Your mission . . .
. . . should you choose to accept it . . . Joining groups on Facebook and other social media platforms is a great way to get the scoop when something special pops up in the local area. This week's blog is about a little red bird that was a challenge to capture pictures of. The Vermilion Flycatcher is not normally found in our local area. There was a posting on one of the groups I belong to that mentioned this bird was in the area and had been for several weeks. It was close by, YES! But it was early in the week when I found out and couldn't make plans to go out photographing till the weekend. I was nervous that this Flycatcher would have moved on by the time I got out and tried to find it.
The poster in the group was kind enough to provide the exact street intersection that it had been found at. It was private property. I didn't know what to expect. Would I have to get permission from the landowner to go onto their property? I was lucky the bird could be seen from the easement along the road. However it was a good distance off. I would just have to make do. I setup my stool right up against the fence at the property and just sat and watched for a bit.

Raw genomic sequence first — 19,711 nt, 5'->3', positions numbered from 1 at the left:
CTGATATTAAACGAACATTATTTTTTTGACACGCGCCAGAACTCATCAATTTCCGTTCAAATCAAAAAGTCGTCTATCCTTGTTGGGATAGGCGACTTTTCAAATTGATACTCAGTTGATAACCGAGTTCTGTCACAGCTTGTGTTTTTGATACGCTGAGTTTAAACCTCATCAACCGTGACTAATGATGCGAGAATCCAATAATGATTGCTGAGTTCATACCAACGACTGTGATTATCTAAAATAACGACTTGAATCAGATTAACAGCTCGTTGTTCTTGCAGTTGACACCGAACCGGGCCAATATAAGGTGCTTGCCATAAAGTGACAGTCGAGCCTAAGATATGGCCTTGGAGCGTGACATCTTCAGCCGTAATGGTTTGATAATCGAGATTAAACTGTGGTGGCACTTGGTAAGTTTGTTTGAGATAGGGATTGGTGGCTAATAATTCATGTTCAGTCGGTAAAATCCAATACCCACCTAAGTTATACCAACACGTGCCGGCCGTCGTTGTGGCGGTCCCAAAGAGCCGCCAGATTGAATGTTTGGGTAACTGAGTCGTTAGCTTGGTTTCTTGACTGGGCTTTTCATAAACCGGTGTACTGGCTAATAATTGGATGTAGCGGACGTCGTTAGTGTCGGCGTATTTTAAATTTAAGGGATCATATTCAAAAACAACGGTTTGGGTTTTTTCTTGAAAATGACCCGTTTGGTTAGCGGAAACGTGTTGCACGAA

This is where the challenge comes in. Vermilion Flycatchers are fast, agile, and don't sit in one place for very long. I was going to have to attempt some in-flight shots, which at the time was not very adept at. For the first few minutes I worked on getting focus and tracking. This was going to be hard, he was very fast. But having a rare sighting in the area I knew I had to go for it.
I shot at a fairly high shutter speed to help freeze the motion of the wings and had to dial up the ISO to compensate for exposure. I knew these shot weren't going to be perfect due to the distance I was shooting at. And knew they would require a heavy crop and post editing.
It was one of the most enjoyable mornings I have ever had shooting pictures of wild animals. I was pleasantly surprised how some of the shots turned out and was even more excited when I saw the little bug that he was after in the frame as well. I still am not an awesome in-flight shooter, however I do learn something new every time I do and have improved over the past few years.
This experience gave me the "bug" to go out and practice more, often going out to photograph Gulls and Crows flying around for the practice. So all I can say is thank you my little red friend by giving me a challenge and inspiring me to do better.